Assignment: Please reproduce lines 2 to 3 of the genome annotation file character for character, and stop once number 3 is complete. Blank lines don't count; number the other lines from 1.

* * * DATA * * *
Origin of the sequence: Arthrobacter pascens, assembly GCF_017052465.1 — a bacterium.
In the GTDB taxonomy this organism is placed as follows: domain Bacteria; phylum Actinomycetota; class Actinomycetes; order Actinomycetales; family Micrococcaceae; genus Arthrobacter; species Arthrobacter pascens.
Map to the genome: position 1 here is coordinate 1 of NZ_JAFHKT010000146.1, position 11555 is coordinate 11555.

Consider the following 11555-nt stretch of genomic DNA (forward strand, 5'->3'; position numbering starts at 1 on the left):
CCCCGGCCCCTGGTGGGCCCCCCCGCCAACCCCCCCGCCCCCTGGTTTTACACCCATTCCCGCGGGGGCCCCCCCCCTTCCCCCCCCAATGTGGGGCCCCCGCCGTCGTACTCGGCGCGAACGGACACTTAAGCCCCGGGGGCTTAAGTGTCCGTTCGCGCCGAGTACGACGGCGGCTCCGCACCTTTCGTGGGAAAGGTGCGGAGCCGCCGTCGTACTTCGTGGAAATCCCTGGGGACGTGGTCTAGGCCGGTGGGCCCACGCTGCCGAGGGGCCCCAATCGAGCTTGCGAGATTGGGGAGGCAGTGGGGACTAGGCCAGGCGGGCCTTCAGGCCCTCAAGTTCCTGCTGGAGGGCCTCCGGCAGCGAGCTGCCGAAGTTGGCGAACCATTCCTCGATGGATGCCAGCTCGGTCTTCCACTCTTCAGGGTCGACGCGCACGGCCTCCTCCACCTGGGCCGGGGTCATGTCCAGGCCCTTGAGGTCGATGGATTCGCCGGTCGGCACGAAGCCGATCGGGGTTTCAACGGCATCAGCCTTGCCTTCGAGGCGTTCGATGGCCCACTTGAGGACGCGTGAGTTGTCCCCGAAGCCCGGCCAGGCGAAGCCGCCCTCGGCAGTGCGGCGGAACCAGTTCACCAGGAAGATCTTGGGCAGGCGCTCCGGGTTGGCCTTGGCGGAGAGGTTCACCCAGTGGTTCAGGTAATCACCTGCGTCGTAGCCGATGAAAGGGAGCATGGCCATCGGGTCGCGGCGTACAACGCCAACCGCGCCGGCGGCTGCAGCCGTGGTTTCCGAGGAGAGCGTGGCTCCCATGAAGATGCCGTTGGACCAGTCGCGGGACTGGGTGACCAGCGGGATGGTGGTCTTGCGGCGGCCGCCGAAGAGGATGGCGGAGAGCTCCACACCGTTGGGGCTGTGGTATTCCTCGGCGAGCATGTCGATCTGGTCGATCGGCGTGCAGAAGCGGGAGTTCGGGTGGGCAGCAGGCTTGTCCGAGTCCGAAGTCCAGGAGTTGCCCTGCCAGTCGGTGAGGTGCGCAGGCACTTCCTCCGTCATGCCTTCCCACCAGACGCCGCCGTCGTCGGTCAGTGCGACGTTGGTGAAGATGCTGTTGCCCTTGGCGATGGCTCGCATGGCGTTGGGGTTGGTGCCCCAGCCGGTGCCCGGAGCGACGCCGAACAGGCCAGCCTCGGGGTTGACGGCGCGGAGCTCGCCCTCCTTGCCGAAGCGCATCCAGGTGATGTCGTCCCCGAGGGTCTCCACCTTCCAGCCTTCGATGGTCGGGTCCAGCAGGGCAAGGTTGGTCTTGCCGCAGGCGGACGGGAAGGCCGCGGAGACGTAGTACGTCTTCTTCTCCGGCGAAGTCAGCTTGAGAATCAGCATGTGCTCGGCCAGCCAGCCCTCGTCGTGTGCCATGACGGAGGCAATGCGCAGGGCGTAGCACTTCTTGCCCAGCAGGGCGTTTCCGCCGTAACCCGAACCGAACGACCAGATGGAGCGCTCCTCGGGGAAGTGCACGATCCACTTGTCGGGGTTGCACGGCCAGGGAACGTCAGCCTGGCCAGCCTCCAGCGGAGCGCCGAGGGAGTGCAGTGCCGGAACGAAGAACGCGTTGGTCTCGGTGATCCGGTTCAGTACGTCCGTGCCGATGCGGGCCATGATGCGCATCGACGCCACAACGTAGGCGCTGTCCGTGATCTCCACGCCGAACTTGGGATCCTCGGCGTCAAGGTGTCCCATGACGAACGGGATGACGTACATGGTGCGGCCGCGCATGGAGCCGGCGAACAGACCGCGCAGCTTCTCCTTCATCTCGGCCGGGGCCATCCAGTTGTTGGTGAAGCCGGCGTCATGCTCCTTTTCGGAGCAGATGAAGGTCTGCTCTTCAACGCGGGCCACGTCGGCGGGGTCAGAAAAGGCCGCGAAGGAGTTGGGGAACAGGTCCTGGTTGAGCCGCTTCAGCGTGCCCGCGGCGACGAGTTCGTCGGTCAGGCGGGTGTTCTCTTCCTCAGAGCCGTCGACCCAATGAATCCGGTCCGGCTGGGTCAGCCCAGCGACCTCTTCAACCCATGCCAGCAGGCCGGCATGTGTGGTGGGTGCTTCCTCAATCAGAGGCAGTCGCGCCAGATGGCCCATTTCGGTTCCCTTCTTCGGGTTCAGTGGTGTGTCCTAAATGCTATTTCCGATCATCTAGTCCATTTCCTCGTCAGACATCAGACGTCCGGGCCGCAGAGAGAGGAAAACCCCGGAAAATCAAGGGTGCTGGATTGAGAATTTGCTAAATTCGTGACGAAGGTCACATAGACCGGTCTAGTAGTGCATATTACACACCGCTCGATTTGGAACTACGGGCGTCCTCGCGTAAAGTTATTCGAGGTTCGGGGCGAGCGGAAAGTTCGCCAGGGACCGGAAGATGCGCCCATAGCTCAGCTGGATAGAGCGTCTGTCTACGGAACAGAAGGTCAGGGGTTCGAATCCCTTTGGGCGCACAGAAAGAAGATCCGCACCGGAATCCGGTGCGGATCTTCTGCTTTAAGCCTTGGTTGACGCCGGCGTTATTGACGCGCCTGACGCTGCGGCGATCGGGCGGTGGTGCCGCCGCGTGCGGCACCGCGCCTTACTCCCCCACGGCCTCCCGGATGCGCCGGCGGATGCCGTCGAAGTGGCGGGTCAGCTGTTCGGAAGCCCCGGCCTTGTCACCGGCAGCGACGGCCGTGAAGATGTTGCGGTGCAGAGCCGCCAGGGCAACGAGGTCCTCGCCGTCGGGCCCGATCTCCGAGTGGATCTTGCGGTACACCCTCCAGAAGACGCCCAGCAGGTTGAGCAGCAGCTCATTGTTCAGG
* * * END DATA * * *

In the GTDB taxonomy this organism is placed as follows: domain Bacteria; phylum Actinomycetota; class Actinomycetes; order Actinomycetales; family Micrococcaceae; genus Arthrobacter; species Arthrobacter pascens.
Map to the genome: position 1 here is coordinate 1 of NZ_JAFHKT010000146.1, position 11555 is coordinate 11555.